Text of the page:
‘Voices of Peace’: A novel approach to peace and reconciliation | Sunday Observer

‘Voices of Peace’: A novel approach to peace and reconciliation

Nearly a decade after the end of a thirty-year civil war that once racked the island, there are voices still unheard and stories yet untold. With the intent of bringing the conversation of post-conflict reconciliation to the fore, Sri Lankan researcher and author Sarah Kabir released her book ‘Voices of Peace’ recently. The launch was held at the Lakshman Kadirgamar Institute, Colombo, and was attended by a diverse audience of academics, activists, members of the press, and invitees.

The book launch was particularly remarkable because it drew an unusual number of political actors, who are rarely seen moving with civil society activists engaged in human rights and reconciliation work in Sri Lanka.


 Former Defence Secretary Gotabaya Rajapaksa browses through the book that was launched

Former Defence Secretary Gotabaya Rajapaksa, Hambantota District MP Namal Rajapaksa, UPFA MP Vasudeva Nanayakkara and SLPP Chairman G.L. Peiris attended the event on Wednesday, September 26.

While there have been many discourses and publications on the topic previously, Voices of Peace with its unique format of storytelling, attempts to blur the lines of division by offering accounts from both sides of the conflict – humanising the very real struggles of both.

Having spoken extensively with -and not just interviewed- over sixty active agents of the war, Sarah has chosen the stories of twenty; ten former LTTE cadres, and ten Sri Lankan ex-military personnel. Their accounts are accompanied by compelling images captured by photographer Munira Mutaher.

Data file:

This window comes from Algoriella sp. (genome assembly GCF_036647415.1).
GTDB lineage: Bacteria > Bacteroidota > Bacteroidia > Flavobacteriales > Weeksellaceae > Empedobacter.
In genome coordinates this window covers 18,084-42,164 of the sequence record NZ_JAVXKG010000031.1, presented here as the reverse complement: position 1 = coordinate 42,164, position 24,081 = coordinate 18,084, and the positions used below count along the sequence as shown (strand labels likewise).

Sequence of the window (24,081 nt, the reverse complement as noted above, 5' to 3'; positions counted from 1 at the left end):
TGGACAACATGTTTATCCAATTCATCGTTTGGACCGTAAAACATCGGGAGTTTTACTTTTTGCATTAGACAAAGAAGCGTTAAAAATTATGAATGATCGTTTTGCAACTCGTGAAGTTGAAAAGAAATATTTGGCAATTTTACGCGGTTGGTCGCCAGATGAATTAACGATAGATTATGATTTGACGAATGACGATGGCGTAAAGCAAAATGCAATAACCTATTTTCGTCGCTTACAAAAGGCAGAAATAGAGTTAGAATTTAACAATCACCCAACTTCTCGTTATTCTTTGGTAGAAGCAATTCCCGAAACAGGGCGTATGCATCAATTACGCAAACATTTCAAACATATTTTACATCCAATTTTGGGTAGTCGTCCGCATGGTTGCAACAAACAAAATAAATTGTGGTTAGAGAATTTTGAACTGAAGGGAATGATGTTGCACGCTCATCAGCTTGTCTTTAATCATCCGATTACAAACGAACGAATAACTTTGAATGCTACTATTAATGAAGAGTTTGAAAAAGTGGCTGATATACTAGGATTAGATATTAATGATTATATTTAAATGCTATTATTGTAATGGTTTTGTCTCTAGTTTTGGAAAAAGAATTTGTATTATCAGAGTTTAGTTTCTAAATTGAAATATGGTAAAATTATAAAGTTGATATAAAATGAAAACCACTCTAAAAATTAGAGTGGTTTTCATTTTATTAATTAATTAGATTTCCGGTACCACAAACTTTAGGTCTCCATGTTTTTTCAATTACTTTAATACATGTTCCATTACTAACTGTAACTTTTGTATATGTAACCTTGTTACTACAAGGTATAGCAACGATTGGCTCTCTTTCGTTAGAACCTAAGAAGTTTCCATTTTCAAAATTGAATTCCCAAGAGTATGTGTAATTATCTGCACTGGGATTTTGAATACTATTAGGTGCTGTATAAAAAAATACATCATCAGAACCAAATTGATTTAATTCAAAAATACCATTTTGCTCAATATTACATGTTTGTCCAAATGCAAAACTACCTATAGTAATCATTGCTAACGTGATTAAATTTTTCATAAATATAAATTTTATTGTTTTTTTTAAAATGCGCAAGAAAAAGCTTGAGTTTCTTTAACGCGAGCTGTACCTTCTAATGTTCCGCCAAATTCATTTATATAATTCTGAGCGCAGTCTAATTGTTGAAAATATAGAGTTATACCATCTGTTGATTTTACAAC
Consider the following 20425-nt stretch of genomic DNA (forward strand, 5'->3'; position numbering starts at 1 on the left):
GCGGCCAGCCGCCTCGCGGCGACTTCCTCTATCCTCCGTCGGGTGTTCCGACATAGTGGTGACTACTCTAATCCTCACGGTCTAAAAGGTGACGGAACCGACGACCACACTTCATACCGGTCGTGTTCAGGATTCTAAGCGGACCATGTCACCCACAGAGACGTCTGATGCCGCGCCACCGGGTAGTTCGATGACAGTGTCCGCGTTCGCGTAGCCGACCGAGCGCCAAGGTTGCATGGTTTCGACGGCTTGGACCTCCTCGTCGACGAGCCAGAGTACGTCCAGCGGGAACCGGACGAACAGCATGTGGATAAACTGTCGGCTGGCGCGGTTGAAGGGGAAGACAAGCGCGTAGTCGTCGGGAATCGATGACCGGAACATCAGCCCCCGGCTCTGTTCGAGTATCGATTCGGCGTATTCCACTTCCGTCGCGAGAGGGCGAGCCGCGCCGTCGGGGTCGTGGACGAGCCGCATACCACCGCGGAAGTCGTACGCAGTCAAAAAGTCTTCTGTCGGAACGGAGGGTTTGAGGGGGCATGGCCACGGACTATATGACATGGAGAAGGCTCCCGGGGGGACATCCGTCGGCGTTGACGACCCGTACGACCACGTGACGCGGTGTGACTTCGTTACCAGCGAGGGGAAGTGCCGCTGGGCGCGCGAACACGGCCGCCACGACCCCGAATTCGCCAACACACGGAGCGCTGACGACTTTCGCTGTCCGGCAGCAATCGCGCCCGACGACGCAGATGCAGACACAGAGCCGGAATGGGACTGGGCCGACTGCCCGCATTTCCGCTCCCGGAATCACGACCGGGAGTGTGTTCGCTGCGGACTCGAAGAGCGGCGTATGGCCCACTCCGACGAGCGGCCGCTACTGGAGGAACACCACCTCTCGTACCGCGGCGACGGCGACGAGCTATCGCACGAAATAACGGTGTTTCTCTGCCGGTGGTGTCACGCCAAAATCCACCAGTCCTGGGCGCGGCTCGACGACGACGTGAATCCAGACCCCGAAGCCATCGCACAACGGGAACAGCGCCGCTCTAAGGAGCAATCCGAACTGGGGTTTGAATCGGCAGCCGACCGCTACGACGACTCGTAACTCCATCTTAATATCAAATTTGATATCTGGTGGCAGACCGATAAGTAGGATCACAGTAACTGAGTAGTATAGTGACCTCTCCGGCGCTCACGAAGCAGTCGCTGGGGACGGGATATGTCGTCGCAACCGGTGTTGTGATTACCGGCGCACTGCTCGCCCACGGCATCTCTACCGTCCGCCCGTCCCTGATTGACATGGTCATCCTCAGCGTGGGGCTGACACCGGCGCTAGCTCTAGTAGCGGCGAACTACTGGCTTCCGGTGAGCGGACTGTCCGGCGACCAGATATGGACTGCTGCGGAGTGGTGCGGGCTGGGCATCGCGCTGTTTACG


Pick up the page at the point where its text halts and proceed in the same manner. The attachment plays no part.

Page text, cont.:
In a presentation introducing the publication, Sarah emphasised, “Voices of Peace encourages every reader to not just talk about these stories, but to listen.” Asserting that this was more a tool to influence policy on peace-building than mere reading material, she stressed further, “l urge you all to empathise with the storytellers, to internalise their message, and to act on it.”

The main aim with which she embarked on this undertaking, however, she says, was primarily to shift ownership of the peace building process to those on the frontline. On a more personal note, relieving these veterans of the burden of bearing their untold stories was added incentive. The balanced narrative through which these stories are told has readers empathising with each individual, irrespective of political inclination.

Gathered to celebrate the release of the book was an esteemed panel of speakers moderated by Executive Director, National Peace Council of Sri Lanka, Dr. Jehan Perera. Dr. Vinya Ariyaratne, Dr. Paikiasothy Saravanamuttu, Aaranya Rajasingam and Saliya Pieris, (PC), each offered their erudite views on the themes of peace and national reconciliation in a post-conflict Sri Lanka.

At the event, Dr. Jehan Perera acquainted the attendees with Voices of Peace, lauding Sarah’s initiative at the same time: “In a divided society there is a need for an appeal to the heart. Sarah Kabir does that through capturing detailed stories of those whose lives have been torn due to the war. It is harder to negate an individual’s story that has been brought alive. Her book points to the need for a Truth Commission in Sri Lanka, like there was in South Africa.”

Dr. Vinya Ariyaratne, General Secretary, Sarvodaya, was all praise for the project. “In a time where our country really needs reconciliation, Voices of Peace is a tremendous contribution to not just this discourse, but also to further research, and to mobilise even ordinary citizens to get more involved in the process.”

Sarah Kabir is a researcher and humanitarian worker. She has a BSc. in Social Policy from the University of Bristol, and an MSc. in International Development and Humanitarian Emergencies from the London School of Economics. After her Master’s, her focus has been primarily on peacebuilding and development work.

Pictures: Thilak Perera

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